They fly but don’t bite

A dragonfly perches atop Annette Oliviera’s finger. Contrary to what some believe, dragonflies don’t sting and their mouths are too tiny to bite humans.

If you don’t stop talking, they’ll sew up your lips.

That was the dragonfly myth people of a certain age might recall hearing from their elders. And because of a dragonfly’s size — some as long as two inches — and swift flight — often 30 to 35 mph — they can appear threatening to the untrained eye.

But as children and parents will discover this weekend at the North Fork Audubon Society’s annual dragonfly day at Skipper Horton Wentworth Park in Greenport, dragonflies are no threat to people. Because they dine on other insects, they are highly beneficial garden visitors.

Absent a case of entomophobia (fear of insects), a close look at a dragonfly will reveal iridescent eyes and often vibrant wing colors.

As is often true in nature, the males have the most stunning array of colors, according to dragonfly enthusiast Annette Oliviera. Like butterflies, dragonflies undergo a metamorphosis, emerging from an exoskeleton called an exuviae into their full beauty. That process takes place near freshwater ponds, Ms. Oliviera.

“They really are beneficial,” she said. “There’s no downside to dragonflies.”

The runoff ponds at the Greenport park, east of the Southold Information Center on Route 25, provide a unique breeding ground for dragonflies, Ms. Oliviera said. It was there two years ago that she discovered the first four-spotted pennant dragonfly ever seen in New York State. She has also found many dragonflies at Inlet Pond Park in Greenport.

“Here’s the thing about dragonflies — it’s one of those creatures that can really connect people with nature, which is our mission,” said North Fork Audubon Society president Diana Van Buren. She organized the first Dragonfly Day four years ago and worked with environmental activist Lillian Ball and photographer Glenn Corbiere to create information panels about dragonflies at the pond’s edge.

Ms. Oliviera assists the New York natural heritage program, conducted by the Department of Environmental Conservation, in tracking dragonflies.

“I didn’t realize I would love it until I started doing it,” she said. She got involved because the heritage program promised to provide $1,500 worth of equipment. She was manager of the Kaler’s Pond Audubon Center in Center Moriches at the time and the offer seemed like a good deal.

Years later, she is still tracking and reporting on dragonflies and damselflies.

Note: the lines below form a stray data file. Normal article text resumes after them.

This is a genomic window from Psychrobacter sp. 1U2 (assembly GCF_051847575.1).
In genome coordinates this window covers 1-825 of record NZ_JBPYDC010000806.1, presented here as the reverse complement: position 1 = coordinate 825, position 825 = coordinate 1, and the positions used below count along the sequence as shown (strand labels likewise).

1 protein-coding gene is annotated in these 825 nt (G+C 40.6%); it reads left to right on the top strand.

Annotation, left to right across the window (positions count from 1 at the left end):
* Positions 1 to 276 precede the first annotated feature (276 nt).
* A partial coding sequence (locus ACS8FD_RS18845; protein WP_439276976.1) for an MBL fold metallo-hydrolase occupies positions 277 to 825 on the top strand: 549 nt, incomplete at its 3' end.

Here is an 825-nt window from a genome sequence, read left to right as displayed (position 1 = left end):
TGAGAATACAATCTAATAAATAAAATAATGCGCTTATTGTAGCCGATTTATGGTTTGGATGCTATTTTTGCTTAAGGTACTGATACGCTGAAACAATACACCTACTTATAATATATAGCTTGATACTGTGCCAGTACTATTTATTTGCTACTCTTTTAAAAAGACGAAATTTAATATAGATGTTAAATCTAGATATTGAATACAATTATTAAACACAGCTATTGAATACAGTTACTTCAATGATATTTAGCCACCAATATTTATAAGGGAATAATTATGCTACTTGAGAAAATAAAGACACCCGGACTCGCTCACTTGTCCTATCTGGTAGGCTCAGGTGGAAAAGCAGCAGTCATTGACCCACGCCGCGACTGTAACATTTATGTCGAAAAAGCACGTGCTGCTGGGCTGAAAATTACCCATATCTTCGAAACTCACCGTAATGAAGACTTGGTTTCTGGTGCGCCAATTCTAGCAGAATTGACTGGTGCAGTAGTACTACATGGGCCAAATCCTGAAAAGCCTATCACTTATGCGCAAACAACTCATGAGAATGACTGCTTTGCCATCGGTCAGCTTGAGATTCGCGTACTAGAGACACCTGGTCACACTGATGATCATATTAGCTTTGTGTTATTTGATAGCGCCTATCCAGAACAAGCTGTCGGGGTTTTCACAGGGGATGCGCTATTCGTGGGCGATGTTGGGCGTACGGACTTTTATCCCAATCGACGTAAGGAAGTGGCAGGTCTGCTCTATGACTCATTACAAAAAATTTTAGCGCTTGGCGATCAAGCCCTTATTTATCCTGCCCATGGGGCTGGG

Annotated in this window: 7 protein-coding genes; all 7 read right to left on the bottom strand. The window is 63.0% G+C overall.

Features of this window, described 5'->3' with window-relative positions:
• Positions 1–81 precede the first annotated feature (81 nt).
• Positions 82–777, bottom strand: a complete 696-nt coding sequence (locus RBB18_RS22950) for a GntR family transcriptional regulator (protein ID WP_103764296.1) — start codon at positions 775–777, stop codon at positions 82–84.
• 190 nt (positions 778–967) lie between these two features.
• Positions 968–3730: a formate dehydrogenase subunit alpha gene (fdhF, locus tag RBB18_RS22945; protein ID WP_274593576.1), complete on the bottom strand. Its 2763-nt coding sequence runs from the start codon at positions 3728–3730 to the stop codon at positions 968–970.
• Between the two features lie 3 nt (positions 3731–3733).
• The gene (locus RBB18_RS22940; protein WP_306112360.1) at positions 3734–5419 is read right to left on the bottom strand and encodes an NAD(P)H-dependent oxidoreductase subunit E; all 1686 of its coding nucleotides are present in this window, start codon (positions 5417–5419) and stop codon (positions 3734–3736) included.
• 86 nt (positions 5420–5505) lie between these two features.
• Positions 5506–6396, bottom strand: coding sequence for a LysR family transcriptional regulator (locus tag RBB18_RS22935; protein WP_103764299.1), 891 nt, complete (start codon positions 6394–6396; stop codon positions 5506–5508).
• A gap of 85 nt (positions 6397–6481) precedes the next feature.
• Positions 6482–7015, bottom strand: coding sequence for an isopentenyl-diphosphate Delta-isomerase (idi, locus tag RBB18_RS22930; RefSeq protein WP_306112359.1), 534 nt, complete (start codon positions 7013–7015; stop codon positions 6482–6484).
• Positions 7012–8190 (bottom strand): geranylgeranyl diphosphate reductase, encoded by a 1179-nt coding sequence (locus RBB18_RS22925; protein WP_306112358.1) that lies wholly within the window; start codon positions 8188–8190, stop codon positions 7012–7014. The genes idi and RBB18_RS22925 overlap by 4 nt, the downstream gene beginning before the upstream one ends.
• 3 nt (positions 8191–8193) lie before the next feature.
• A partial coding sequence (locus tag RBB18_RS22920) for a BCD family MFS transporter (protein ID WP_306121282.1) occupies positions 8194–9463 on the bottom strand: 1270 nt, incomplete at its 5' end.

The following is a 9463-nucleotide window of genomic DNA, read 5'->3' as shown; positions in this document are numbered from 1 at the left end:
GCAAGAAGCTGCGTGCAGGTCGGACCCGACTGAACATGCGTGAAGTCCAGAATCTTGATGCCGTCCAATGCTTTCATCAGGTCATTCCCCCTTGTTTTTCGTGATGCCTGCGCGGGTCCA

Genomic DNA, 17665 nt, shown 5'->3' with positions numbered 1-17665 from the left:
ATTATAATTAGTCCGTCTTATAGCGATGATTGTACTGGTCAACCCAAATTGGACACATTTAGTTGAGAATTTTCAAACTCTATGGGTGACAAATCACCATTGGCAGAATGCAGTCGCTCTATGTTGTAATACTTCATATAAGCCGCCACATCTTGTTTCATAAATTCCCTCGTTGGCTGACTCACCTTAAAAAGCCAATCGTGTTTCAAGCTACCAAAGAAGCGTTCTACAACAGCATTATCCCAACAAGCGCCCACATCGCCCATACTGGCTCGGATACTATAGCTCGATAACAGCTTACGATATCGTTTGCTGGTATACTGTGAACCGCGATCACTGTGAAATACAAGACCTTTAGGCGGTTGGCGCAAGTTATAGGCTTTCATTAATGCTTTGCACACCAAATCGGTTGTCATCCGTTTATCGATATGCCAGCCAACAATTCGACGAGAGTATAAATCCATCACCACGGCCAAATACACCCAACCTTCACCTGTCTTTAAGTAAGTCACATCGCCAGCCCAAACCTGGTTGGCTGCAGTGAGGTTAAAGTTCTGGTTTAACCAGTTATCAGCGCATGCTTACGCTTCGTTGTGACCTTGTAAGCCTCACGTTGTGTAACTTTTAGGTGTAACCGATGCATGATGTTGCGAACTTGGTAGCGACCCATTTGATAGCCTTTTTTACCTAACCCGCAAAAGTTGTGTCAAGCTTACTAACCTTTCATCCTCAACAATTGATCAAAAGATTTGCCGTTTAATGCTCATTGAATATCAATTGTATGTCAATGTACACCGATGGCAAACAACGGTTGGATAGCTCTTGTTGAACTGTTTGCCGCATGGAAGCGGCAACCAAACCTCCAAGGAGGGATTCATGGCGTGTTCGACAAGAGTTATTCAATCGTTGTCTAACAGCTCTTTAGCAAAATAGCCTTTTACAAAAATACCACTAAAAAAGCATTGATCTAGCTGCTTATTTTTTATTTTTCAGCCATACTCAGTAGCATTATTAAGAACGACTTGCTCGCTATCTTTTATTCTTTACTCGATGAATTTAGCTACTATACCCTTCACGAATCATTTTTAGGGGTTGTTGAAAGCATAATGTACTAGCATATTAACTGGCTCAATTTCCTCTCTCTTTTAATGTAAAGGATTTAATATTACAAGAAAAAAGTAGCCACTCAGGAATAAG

Damselflies are much smaller than dragonflies and can generally be found on the edges of a pond because they are weak fliers and flutter, while dragonflies zoom, Ms. Van Buren said.

What makes dragonflies particularly interesting for kids is that they can be captured in a net, put on a magnetic board for study and then released. But it takes talent to capture them because they have eyes that can span an almost-360-degree circle. The children enjoy putting them on their fingers, and while the dragonflies are swift in picking off mosquitoes, gnats and other flying insects, their mouths are too tiny to bite people, Ms. Oliviera said.

There are more than 20 dragonfly species on the North Fork, and although the adults have a short lifespan — about four weeks — they live for one to seven years below water in ponds in their nymph state before they finally emerge into full-fledged insects. Below water, they look like tiny hard-shell crabs, regularly molting old shells for new ones, until they finally come out of the water climbing plant stalks, where they stay and strengthen their wings until they’re able to take flight, Ms. Oliviera said.

Because dragonflies seek pristine fresh water, she advises people not to eat fish from fresh water sites where there are no dragonflies. The absence of dragonflies is an indication of possible pollution, she said.

Since dragonflies are cold-blooded, they need to warm up to fly, and that means at night they take to trees to rest, returning to the pond to fly when the sun is out. Toward the end of the day, when mosquitoes are often swarming, the dragonflies will be out in force to feast, Ms. Oliviera said.

The males also come to the pond when mature to inseminate the females while in flight. They’re very territorial and can often be seen hovering over the females, who lay eggs in the pond.

What’s unique about the Dragonfly Day program is that it has always proven popular with both younger and older children, Ms. Oliviera said.

“They become citizen scientists for the day,” she said.

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North Fork Audubon Society’s

Fourth Annual Dragonfly Day

1 p.m. Saturday, Aug. 14

Skipper Horton Wentworth Park

Route 25, Greenport

(just east of the Southold Information Center)